Suita Overview

Okudo Suita Tomo 1.jpg

Okudo, Oohira and Shinden - oh My! 

While not quite the same as lions, tigers and bears – the different Suita out there are still quite an array of beasts to contend with. 

Choosing one over another 

Personally – it’s my belief that a stone is a stone and the name over the hole in the ground where it was taken from doesn’t matter all that much. There is a caveat to this; certain locations were known to have a higher percentage of really fine stones, so there’s that. However – this does not mean that lesser-known quarries did not product top-end whetstones. 

No matter what – each stone must be evaluated on its merits, not the stamps emblazoned upon it. Great hones came from many locations, perhaps every location. And junk stones were found in the best locations too. So, to know what’s what – we have to test. There is no other way.   

Additionally, we have to realize that there are unscrupulous people in this world. Someone looking to make a big profit on a minimal investment might be inclined to attribute a stone that was from a less popular location, as being from a very famous mine. Essentially, one can charge a lot more for a Suita from Okudo than they would be able to if it were from a less desirable location.  

To make an educated purchase, one should be at least a good bit conversant with the history of these stones, their origins, and the myriad reasons for their popularity. Suita are, essentially, just another type of Jnat. But, while they are not Awasedo, they are loved, coveted and employed by those working with these stones. Each one has its own assets and liabilities and when those qualities are known and understood, then – and only then – can the user can then use the right tool for the right job.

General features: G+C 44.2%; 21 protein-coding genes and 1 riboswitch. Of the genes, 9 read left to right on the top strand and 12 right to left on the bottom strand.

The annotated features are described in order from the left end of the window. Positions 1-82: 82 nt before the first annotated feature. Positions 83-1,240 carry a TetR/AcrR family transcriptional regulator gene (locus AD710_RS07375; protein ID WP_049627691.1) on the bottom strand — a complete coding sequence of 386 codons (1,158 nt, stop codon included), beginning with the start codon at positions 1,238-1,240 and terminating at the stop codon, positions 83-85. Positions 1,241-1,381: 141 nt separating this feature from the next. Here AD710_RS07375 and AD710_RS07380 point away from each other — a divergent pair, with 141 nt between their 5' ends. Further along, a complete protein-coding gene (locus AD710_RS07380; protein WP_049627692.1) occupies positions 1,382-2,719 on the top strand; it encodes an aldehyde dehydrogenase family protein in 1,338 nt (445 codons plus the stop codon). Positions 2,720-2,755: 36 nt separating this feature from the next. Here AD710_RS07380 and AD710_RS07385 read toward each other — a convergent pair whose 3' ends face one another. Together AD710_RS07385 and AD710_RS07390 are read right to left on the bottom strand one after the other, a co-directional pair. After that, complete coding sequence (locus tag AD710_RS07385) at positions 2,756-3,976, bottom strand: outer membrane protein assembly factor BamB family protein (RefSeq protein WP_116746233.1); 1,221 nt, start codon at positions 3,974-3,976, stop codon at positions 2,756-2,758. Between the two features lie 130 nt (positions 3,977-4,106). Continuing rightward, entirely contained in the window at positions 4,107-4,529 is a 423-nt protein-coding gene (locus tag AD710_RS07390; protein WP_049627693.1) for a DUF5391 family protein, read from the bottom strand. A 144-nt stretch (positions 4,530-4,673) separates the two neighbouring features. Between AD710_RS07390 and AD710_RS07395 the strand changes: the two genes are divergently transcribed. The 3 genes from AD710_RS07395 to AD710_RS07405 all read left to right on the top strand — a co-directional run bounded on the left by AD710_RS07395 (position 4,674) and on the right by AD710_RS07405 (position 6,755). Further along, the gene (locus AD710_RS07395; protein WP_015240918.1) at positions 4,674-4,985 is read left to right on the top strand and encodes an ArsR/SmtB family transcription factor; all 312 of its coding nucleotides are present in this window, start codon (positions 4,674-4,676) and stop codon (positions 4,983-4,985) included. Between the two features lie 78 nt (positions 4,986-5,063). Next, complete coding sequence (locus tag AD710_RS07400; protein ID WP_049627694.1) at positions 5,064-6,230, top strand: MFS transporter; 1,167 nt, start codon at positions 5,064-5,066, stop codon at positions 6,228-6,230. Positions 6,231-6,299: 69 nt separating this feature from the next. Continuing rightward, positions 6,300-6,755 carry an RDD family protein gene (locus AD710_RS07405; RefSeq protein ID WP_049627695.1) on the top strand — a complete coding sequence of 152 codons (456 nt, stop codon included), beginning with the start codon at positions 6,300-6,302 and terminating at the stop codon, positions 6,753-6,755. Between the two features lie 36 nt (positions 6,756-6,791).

This is where the storyline twists; we leave the brand names behind and we begin to talk about specific layers and their attributed qualities. I’m going by my own personal experiences here. While I have read a ton of info out there on the Internet, I’ve found that what I’ve learned by using these stones here in my home is what matters most. This is a work in progress – I will update this article as I gain more experience – please understand that everything I’ve written is 100% true, but always remember that there is always more to learn and know.  

Suita are quarried out of Tenjyou, Hon and Shiro stratum only. Western thinking clouds the mind, and it should be disposed of here. One strata is not ‘better’ than another in a pure overall sense. The right tool can be from any of those stratums. What we need to know is what each layer might afford us. We also need to keep an open mind – there are always exceptions to the supposed rules. 

Tenjyou Suita

Often translated as Ceiling Suita, are from the most shallow Suita stratum or layers. One can infer that these stones are often softer, less fine and perhaps more likely to be riddled with inclusions of some sort. I’ll also say that while that can be true – it may not be true. One can find softer Hon Suita, and harder Tenjyou Suita. However, in a general sense, much of the Suita I see are from Tenjyou Stratum; they are usually less expensive and the shapes are often irregular. Many examples are extremely riddled with Suji. Often, I’ve found these stones to have little sandy bits in the Su that have to be scratched out with a nail. Many Tenjyou Suita have bold patterns and an extreme number of Suji. but there are also many pieces that are all-white. I’ve come across several of these white Suita being referenced as ‘Shiro’ Suita. Shiro means ‘white’ but Shiro Suita are from Shiro Stratum. If a Tenjyou Suita is white, it should not be referred to as Shiro Suita. Generally, I find Tenjyou Suita to be fast cutters, but they don’t seem be all that consistent in particle size or particle performance.   

Hon Suita